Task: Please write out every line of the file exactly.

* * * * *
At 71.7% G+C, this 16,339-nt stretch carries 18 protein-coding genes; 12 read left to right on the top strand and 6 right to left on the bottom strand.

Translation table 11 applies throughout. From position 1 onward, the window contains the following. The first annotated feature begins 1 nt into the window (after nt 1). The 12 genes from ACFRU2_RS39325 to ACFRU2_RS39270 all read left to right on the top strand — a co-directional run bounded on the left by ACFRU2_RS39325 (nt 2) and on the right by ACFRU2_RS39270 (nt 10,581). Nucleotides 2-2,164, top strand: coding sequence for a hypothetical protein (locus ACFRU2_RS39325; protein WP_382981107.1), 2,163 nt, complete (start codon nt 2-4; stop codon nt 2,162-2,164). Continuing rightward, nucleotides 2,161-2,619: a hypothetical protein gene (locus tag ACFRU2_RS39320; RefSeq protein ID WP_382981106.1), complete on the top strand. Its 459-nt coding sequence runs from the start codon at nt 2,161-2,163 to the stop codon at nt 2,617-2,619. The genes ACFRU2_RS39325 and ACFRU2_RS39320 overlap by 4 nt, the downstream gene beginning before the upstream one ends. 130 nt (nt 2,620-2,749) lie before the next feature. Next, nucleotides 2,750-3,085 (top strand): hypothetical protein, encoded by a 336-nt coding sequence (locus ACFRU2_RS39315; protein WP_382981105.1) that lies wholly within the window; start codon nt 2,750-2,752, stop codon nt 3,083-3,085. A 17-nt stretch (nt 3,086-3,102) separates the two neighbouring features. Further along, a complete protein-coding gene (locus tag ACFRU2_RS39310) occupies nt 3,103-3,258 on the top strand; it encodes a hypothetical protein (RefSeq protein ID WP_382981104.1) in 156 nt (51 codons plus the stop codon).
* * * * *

At 71.7% G+C, this 16,339-nt stretch carries 18 protein-coding genes; 12 read left to right on the top strand and 6 right to left on the bottom strand.

Translation table 11 applies throughout. From position 1 onward, the window contains the following. The first annotated feature begins 1 nt into the window (after nt 1). The 12 genes from ACFRU2_RS39325 to ACFRU2_RS39270 all read left to right on the top strand — a co-directional run bounded on the left by ACFRU2_RS39325 (nt 2) and on the right by ACFRU2_RS39270 (nt 10,581). Nucleotides 2-2,164, top strand: coding sequence for a hypothetical protein (locus ACFRU2_RS39325; protein WP_382981107.1), 2,163 nt, complete (start codon nt 2-4; stop codon nt 2,162-2,164). Continuing rightward, nucleotides 2,161-2,619: a hypothetical protein gene (locus tag ACFRU2_RS39320; RefSeq protein ID WP_382981106.1), complete on the top strand. Its 459-nt coding sequence runs from the start codon at nt 2,161-2,163 to the stop codon at nt 2,617-2,619. The genes ACFRU2_RS39325 and ACFRU2_RS39320 overlap by 4 nt, the downstream gene beginning before the upstream one ends. 130 nt (nt 2,620-2,749) lie before the next feature. Next, nucleotides 2,750-3,085 (top strand): hypothetical protein, encoded by a 336-nt coding sequence (locus ACFRU2_RS39315; protein WP_382981105.1) that lies wholly within the window; start codon nt 2,750-2,752, stop codon nt 3,083-3,085. A 17-nt stretch (nt 3,086-3,102) separates the two neighbouring features. Further along, a complete protein-coding gene (locus tag ACFRU2_RS39310) occupies nt 3,103-3,258 on the top strand; it encodes a hypothetical protein (RefSeq protein ID WP_382981104.1) in 156 nt (51 codons plus the stop codon).